What did “God Save the South!” sound like? It was set to the same turn as “God Save the King,” the National anthem of the United Kingdom. “God Save the South!” is little remembered today. And if you ask the casual observer what the Confederate National anthem is, you will probably get the response, “Dixie.” It is unlikely that the high-browed members of Southern society would have ever consented to a minstrel tune being bestowed with the title, National Anthem, on Dixie’s Land.

For more information on Confederate music, check out Richard B. Harwell’s Confederate Music (1950) or Lawrence Abel’s  Singing the New Nation (2000).

[1] Hardy, “Dixie’s Land,” America’s Civil War, May 2018.

[2] The Sunday Delta, June 30, 1861.

[3] Wolfe, “Music,” Encyclopedia of the Confederacy, 3:1100-1105.

[4] Charleston Daily Courier, July 19, 1861.

[5] The Times-Picayune, October 16, 1861.

[6] Richmond Enquirer, October 21, 1862.

[7] Harwell, Confederate Music, 59.

[8] Moore, The Civil War in Song and Story, 360.

Thursday, September 07, 2023

Did Grant visit the site of Jackson’s death?

    After Stonewall Jackson was wounded and his arm amputated, he was taken via wagon to the Chandler Farm (also known as Fairfield). The farm was very near the railroad and many Confederates were brought to this site, to later be transported to Richmond by train. (You can read a previous post about one of those soldiers here.) Jackson was placed in a room

Chandler Office (NPS)

in the office building on the farm, with plans to transport him to Richmond for better care. Of course, Jackson died in the Chandler office building on May 10, 1863.   A story emerged in the page of Confederate Veteran in 1897 of another famous visitor to the site. It was May 1864, and the visitor was U.S. Grant.

   “While our people were putting up the tents and making preparations for supper, Gen. Grant strolled over to a house near by, owned by a Mr. Chandler, and sat down on the porch. . . In a few minutes a lady came to the door, and was surprised to find that the visitor was the general-in-chief. He was always particularly civil to ladies, and he rose to his feet at once, took off his hat, and made a courteous bow. She was ladylike and polite in her behavior, and she and the General soon became engaged in a pleasant talk. Her conversation was exceedingly entertaining. She said, among other things: ‘This house has witnessed some sad scenes. One of our greatest generals died here just a year ago: Gen. Jackson, Stonewall Jackson, of blessed memory.’”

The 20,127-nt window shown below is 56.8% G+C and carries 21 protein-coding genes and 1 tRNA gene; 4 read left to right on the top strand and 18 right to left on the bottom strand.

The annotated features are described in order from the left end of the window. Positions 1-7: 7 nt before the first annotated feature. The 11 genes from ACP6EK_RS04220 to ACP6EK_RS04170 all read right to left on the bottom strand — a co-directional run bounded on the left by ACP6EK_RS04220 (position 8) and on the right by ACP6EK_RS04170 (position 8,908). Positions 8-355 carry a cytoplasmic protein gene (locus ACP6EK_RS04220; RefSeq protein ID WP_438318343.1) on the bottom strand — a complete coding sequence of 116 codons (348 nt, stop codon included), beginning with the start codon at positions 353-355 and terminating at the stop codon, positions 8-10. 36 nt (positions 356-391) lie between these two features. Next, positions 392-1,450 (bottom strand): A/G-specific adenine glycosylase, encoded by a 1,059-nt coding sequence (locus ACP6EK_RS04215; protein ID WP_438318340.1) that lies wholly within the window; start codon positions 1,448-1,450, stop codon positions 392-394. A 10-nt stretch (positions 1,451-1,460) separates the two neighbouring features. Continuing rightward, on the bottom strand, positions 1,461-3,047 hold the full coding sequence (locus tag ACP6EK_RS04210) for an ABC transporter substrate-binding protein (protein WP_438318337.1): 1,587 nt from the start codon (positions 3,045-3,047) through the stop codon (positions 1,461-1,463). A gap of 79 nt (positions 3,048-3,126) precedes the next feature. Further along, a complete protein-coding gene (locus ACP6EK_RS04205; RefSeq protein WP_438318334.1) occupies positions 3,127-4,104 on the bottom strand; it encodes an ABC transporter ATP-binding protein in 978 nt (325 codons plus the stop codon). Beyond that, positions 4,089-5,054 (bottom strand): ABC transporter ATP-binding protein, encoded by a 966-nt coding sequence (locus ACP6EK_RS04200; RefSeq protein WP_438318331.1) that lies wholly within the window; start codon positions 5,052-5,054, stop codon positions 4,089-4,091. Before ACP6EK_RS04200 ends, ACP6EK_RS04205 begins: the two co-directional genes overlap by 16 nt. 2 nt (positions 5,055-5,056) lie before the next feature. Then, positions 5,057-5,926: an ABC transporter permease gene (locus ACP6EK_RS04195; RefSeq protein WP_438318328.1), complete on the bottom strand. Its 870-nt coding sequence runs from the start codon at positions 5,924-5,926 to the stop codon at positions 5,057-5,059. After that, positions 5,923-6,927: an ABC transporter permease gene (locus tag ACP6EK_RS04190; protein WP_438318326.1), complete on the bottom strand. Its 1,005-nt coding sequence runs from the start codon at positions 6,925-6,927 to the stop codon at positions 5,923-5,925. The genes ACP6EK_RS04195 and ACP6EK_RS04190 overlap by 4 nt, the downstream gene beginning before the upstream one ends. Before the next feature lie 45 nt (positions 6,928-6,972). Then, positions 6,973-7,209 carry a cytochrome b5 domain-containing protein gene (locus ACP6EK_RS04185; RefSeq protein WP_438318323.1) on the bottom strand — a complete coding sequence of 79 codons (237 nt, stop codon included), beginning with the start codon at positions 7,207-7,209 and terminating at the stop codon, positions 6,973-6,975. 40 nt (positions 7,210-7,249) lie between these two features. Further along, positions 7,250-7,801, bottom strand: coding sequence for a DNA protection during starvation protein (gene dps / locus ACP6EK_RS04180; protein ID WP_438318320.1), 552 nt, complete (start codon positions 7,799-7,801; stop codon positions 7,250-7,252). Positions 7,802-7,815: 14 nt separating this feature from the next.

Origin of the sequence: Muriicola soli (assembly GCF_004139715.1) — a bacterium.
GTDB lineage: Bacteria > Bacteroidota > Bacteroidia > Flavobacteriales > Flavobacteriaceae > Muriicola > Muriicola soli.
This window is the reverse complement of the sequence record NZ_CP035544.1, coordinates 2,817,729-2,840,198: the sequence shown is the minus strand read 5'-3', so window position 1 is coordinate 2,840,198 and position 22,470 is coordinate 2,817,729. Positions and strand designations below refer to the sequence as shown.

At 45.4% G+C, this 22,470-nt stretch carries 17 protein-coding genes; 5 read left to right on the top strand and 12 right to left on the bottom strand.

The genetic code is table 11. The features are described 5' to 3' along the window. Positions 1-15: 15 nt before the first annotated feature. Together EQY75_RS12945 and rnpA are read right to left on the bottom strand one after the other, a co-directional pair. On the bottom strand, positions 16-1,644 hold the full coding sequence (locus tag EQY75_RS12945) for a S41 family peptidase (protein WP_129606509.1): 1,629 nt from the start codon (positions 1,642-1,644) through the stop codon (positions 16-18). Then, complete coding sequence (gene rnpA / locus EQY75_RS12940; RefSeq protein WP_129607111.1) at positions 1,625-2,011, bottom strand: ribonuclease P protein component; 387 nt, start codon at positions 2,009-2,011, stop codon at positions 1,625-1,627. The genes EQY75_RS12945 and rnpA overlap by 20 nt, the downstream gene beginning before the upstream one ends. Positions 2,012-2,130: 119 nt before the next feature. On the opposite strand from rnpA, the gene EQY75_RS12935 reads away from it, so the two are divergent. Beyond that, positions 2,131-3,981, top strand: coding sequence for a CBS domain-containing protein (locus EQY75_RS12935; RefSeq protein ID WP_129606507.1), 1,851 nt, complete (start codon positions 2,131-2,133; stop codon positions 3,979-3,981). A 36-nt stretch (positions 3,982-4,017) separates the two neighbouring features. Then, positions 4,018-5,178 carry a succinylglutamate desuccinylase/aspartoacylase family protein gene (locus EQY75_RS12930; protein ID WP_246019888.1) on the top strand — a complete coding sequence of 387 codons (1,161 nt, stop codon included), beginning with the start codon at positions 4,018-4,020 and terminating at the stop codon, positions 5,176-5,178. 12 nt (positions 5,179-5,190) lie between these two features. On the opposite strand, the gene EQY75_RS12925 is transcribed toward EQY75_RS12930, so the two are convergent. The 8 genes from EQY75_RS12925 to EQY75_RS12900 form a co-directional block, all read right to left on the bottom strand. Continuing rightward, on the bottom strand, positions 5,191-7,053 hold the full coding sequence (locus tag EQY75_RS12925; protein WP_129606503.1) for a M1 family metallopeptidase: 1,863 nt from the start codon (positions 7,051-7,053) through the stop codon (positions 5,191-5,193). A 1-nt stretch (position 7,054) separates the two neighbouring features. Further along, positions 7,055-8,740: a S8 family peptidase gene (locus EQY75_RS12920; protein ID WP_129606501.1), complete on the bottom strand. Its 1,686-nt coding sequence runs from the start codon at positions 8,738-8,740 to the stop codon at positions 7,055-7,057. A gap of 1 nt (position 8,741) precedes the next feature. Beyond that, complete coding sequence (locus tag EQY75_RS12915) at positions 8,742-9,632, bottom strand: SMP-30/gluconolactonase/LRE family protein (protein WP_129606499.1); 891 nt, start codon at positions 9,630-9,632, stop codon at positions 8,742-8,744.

“Indeed?” Remarked Gen. Grant. “He and I were at West Point together for a year, and we served in the same army in Mexico.”

   “Then you must have known how good and great he was,” said the lady.

    “O yes,” replied the General. “He was a sterling, manly cadet, and enjoyed the respect of everyone who knew him. He was always of a religious turn of mind and a plodding, hard-working, student. His standing was at first very low in his class, but by his indomitable energy he managed to graduate quite high. He was a gallant soldier and a Christian gentleman and I can understand fully the admiration your people have for him.”

   The soldier making the observation was Brig. Gen. Horace Porter, personal secretary to Grant, and the article originally appeared in an the article “Campaigning with Grant,” published in Century magazine, now what we call Battles and Leaders.